Company-specific discussion:
Stock price
Mkt. cap
Enterprise value
Lumber refund net of cash taxes
Adjusted enterprise value
Book value
Q3-06  BV ($MM)
+ Lumber refund
+ Reversal of U.S. NOL allowance (est.)
- Pension underfunding (SFAS 158)  (est.)
Q4-06 BV before operating results ($MM)
Q4-06 BV per share
POP operates 3 pulp mills with a combined capacity of 830K tons, or about 3.5% of world NBSK capacity.  Two of these mills are in the second quartile of the cost curve, but probably towards the lower end.  The third mill is higher cost.  POP operates 5 sawmills with a combined capacity of 1bn fbm, or about 1.5% of North American capacity.  The lumber sawmills are at the high end of the second quartile of the cost curve (i.e., large and low cost) 
POP got into financial distress as a result of the rise of the Canadian dollar and the use of debt to acquire a large sawmill.  Management says that a 1 cent change in the Canadian to US dollar exchange rate results in pre-tax costs $6.4MM ($0.39/share, pre tax).  Needless to say, the $0.25 rise of the Canadian dollar since 2002 has been painful.  EBITDA was negative in the second half of 2005, but a recovery in pulp and a lowering of the US lumber duty rate has led to 3 consecutive quarters of both positive and increasing EBITDA.  Q3-06 EBITDA was $11.7MM ($20.2MM from Pulp, -$4.3MM from lumber, and -$4.2MM corporate).
POP ended Q3 with a book value of $84.2MM, or $5.17/share.  In November, POP received a pre-tax $127.5MM refund stemming from the new Softwood Lumber Agreement between the U.S. and Canada.  Taxes will only be about $8.8MM, so the net effect of the refund will be to increase BV by about $7.33/share.  A change in Pension accounting will be a partial offset.
We estimate that mid-cycle EBITDA to be about $83MM as detailed in the following table:
Trough EBITDA/ton
Peak EBITDA/ton
Mid-cycle EBITDA/ton
Capacity (tons)
Mid-cycle operating rate
Operating capacity (tons)
Mid-cycle pulp EBITDA ($MM)
Trough EBITDA/fbm (pre export tax) (est.)
Peak EBITDA/fbm (pre export tax)
Mid-cycle EBITDA/fbm
Total capacity (fbm)
Mid cycle operating rate
Average price/fbm
Average export tax rate (% of price)
% of production subject to export tax
Mid-cycle EBITDA before export tax ($MM)
Export tax ($MM)
Mid-cycle lumber EBITDA, net of export tax
Corporate SG&A
Interest (prior to possible refinancing)
Cap-Ex ($25-$30MM for next several years)
FCF (pre tax)
FCF/share (pre tax)
POP’s Pulp EBITDA/ton last hit a peak in 2000 (prior to the acquisition of the Mackenzie, BC mill) and last reached a trough in Q4-05.   On the Lumber side, POP’s EBITDA/fbm (pre lumber duty) last reached a peak in 2004 (prior to the acquisition of the very low cost Fort St. James, BC mill).  We estimate that Q4-06 will be the trough lumber EBITDA number and estimate a loss of -$25/fmb.  Applying the new lumber export tax formula to historical monthly prices for the last 12 years, it appears that the export tax rate would have averaged 5.6%.    As only 80% of POP’s lumber is subject to the export tax (that is, lumber produced in Canada and shipped to the U.S.), the average annual duty looks to be around $15MM assuming a 90% operating rate.  Management says that corporate SG&A cash costs should be about $16MM/year.  According to management, cap Ex for the next several years should be $25-30MM.  Assuming that the full after tax refund goes to repay debt, interest would drop to ~$31MM/year.  The company may have closer to $37MM in interest in 2007 if they choose to keep a portion of the refund as cash to build liquidity.  Putting all this together results in EBITDA – Interest – Cap Ex of about $25MM, or $1.50 share.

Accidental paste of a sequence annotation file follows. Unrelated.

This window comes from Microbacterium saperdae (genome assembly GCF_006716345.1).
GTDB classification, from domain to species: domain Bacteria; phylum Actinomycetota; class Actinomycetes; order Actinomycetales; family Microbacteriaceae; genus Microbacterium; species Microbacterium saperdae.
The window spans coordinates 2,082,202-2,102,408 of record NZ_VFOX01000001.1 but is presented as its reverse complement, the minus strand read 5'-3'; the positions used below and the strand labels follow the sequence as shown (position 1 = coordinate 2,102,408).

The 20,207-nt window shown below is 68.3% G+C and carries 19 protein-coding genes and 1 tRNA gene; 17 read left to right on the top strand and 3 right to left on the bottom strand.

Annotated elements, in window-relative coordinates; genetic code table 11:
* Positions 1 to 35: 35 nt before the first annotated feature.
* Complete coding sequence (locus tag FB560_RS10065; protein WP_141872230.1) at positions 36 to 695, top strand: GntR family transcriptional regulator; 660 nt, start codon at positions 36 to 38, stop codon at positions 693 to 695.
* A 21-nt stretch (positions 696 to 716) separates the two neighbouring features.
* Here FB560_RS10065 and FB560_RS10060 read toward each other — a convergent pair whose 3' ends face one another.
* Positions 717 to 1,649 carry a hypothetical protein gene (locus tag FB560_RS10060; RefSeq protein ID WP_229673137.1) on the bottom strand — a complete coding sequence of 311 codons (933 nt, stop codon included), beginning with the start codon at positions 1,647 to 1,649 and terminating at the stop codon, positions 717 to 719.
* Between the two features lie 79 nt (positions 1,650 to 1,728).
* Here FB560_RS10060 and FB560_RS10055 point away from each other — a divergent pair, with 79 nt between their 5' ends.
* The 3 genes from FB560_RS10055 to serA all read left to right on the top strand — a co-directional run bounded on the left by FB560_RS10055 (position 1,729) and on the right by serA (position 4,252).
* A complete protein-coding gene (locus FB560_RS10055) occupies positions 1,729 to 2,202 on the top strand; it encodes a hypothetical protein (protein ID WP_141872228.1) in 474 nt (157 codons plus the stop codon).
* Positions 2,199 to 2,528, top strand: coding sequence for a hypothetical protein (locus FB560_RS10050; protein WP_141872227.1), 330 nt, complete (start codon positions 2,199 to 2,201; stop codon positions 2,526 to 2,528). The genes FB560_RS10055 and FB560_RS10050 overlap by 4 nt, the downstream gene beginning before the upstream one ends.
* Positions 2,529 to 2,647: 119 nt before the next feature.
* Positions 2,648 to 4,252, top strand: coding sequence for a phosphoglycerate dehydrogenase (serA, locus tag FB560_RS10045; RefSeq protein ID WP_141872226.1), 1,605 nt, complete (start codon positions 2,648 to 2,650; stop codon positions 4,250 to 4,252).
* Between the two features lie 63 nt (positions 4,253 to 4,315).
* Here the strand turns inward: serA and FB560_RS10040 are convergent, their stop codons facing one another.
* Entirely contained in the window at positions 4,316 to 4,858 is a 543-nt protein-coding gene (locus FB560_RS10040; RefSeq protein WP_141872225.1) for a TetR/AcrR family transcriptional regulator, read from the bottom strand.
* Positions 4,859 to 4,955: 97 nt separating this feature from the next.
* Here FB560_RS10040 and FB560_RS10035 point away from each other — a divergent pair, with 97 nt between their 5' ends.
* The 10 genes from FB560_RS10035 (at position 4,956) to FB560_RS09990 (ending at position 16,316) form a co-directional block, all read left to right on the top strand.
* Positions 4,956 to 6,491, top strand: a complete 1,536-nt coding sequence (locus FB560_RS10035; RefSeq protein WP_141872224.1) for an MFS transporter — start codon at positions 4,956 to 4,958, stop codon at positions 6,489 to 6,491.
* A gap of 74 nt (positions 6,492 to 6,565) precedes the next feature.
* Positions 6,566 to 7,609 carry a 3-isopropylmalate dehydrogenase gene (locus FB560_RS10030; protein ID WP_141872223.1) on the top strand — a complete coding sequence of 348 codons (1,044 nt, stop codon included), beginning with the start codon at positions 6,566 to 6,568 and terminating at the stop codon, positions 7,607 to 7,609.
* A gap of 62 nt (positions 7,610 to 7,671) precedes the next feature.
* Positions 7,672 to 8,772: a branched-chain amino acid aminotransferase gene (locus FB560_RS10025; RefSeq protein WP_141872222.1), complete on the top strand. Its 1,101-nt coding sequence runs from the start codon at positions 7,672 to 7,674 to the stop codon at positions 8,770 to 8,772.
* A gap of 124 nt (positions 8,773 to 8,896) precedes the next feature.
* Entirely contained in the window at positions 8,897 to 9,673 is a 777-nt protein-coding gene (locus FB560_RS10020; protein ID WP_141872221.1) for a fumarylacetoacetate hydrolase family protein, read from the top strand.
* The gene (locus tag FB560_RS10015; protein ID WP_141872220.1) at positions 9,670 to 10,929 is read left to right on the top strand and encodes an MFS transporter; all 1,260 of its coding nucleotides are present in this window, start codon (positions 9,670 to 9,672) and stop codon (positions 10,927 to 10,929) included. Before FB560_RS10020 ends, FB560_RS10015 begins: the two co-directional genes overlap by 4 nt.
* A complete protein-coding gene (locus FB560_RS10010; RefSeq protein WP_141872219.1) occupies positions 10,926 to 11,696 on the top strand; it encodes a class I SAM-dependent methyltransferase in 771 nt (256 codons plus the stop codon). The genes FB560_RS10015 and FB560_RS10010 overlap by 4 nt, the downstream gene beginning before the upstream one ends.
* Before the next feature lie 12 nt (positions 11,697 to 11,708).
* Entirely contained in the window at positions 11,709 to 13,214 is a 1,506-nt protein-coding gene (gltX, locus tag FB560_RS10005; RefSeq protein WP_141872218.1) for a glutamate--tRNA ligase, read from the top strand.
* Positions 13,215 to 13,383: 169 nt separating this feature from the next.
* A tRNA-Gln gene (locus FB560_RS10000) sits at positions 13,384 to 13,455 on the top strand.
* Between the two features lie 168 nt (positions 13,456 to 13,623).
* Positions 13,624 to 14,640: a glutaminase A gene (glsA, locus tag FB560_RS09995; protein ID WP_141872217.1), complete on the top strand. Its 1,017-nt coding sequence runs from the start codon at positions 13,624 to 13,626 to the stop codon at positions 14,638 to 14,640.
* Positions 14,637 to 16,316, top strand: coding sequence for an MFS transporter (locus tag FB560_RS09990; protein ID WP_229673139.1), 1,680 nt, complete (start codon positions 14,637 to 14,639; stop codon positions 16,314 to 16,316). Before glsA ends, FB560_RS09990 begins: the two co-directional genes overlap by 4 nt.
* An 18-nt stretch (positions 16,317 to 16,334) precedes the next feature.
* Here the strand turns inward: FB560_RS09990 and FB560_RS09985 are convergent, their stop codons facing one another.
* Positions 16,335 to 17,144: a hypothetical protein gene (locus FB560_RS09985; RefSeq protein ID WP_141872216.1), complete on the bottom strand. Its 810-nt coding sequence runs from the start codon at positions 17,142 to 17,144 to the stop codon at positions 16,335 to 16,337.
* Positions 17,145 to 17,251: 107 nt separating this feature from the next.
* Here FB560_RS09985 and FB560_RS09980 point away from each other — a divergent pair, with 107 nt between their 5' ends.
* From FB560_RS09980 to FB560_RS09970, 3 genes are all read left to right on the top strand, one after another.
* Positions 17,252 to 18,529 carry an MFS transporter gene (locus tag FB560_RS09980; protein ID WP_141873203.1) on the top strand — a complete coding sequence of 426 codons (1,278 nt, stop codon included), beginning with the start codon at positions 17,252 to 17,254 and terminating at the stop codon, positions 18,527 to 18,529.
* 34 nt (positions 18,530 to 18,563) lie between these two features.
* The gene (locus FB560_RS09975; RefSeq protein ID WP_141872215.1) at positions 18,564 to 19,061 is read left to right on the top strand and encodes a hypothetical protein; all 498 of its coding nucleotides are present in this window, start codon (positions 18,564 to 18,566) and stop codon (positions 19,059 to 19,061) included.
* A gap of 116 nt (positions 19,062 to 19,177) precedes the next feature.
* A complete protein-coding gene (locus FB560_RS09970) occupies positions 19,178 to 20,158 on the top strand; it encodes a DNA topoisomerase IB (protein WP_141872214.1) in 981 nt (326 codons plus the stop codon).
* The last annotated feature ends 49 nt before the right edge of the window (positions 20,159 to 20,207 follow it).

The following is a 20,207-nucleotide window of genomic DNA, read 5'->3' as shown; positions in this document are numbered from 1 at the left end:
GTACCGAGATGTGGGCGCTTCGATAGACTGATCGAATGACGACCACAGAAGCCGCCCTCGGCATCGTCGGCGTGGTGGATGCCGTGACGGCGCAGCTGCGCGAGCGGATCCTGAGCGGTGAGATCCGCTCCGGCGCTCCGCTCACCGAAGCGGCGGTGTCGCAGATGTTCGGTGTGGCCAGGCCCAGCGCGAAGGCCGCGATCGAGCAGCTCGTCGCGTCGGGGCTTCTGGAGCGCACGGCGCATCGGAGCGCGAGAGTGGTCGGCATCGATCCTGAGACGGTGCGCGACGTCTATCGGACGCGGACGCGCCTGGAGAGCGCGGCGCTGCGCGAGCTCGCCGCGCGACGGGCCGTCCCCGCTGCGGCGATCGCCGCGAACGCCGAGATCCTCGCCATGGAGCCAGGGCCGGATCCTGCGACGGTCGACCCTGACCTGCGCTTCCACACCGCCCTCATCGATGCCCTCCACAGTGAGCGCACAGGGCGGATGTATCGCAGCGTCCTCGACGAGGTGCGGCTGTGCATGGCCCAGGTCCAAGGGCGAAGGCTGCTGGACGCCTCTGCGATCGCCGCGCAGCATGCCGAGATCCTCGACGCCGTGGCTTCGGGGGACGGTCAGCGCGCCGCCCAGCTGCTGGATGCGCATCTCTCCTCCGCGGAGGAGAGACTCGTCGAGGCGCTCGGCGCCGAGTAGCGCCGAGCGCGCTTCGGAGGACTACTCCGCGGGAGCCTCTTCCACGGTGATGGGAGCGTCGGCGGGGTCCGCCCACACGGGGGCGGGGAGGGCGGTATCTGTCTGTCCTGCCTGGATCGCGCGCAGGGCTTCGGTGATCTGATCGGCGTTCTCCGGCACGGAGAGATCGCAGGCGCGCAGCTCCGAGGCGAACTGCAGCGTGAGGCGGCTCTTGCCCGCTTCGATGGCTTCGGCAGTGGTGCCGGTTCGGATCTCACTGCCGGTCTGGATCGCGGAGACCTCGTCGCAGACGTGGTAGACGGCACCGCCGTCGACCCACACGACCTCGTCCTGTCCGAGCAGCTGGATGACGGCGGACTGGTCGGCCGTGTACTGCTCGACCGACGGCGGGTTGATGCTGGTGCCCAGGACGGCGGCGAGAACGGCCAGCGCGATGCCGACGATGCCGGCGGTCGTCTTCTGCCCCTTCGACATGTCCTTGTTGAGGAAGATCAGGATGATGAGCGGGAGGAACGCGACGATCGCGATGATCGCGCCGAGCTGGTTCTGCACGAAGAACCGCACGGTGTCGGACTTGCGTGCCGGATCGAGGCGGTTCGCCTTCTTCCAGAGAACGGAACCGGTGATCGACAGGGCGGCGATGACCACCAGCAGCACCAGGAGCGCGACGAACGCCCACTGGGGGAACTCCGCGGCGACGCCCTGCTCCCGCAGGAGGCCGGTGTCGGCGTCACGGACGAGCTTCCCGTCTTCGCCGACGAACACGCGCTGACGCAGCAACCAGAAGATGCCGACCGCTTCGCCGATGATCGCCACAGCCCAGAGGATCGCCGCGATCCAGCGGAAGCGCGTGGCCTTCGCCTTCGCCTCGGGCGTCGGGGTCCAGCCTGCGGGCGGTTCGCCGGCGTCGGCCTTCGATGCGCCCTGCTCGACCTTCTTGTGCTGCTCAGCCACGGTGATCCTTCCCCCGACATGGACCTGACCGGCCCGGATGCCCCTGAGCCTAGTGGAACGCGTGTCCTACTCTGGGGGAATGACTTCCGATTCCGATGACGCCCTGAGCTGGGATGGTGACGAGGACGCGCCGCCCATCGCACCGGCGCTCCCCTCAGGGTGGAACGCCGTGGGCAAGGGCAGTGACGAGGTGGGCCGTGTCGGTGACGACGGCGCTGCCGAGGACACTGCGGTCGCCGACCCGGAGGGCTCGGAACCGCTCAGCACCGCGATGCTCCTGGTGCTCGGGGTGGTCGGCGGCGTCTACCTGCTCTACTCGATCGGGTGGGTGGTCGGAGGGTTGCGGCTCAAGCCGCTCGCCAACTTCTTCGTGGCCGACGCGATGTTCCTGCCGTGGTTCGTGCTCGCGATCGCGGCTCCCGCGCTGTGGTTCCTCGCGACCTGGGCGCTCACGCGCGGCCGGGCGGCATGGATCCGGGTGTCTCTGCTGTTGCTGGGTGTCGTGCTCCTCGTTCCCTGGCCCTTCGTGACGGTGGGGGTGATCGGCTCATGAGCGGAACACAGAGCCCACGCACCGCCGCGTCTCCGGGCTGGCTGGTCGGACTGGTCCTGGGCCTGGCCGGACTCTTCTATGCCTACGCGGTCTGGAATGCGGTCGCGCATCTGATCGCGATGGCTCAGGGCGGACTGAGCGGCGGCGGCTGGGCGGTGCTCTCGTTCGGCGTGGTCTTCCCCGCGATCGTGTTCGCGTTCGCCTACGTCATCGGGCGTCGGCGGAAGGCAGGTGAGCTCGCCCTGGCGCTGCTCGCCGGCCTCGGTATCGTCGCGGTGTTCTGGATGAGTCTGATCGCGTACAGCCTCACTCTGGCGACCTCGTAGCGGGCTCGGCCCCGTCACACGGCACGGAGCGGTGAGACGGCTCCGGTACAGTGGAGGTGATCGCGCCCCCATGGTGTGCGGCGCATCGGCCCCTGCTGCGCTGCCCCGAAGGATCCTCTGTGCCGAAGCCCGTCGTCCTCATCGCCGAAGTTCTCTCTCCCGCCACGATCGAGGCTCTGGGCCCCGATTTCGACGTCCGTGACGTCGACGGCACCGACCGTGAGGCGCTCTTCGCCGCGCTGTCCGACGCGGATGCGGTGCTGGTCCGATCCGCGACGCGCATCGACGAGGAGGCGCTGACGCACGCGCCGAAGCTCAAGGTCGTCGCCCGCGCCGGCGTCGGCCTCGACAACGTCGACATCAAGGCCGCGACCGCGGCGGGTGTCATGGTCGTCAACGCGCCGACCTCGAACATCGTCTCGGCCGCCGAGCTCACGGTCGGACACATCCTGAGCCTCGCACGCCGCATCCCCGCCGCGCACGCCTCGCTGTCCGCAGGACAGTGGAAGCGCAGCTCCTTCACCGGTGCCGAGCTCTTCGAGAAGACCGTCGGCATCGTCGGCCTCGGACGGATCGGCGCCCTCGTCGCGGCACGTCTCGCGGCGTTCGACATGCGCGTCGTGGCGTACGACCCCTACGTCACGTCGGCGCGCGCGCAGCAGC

Another way to think about valuation is to look at asset sales.  The most recent North American sawmill asset sale was West Fraser Timber’s purchase of 13 southern yellow-pine sawmills with 1.8bn feet of capacity from International Paper for $325MM ($180/fbm).  These sawmills are certainly not perfect equivalents to POP’s sawmills, but are reasonably close.  This sale implies an estimated $186MM value for POP’s sawmills.  Backing this value out of POP’s $354MM adjusted EV suggests an estimated value of $180MM for the pulp business.  Ascribing 1/3 of corporate SG&A ($5MM) to lumber implies that the pulp business is trading at 2.6x Q3-06 annualized EBITDA ($81MM Pulp EBITDA less $11MM SG&A).  This appears to be significantly cheaper than pure-play pulp companies Mercer International and Canfor Pulp Income Fund (which are trading at around 6.0x and 4.0x Q3-06, respectively).  Other recent sawmill sales have been sold for $200/fbm, implying an even cheaper valuation of POP’s pulp assets.  
The company has been in financial distress and has a ‘going concern’ opinion from its auditors. Clearly a lot can go wrong in an economically sensitive company with a significant amount of operating and financial leverage that’s in an industry that has struggled over time to earn its cost of capital.   Debt remains high and covenants could be breeched.    
Lumber EBITDA in Q4 and early 2007 will likely be below Q3’s already negative levels (at this point mills are operating at curtailment costs). 
Fiber costs for pulp, the largest input cost, have been rising as lumber production falls (POP does have a partial natural hedge here from its own lumber operations.  Fiber is typically a sawmill byproduct but mills are currently running to produce fiber as the primary product). 


• Continued decline of Canadian dollar
• Additional pulp price increases
• Removal of ‘going concern’ opinion
• Stabilizing lumber market
• Lumber duty refund reflected on Q4-06 balance sheet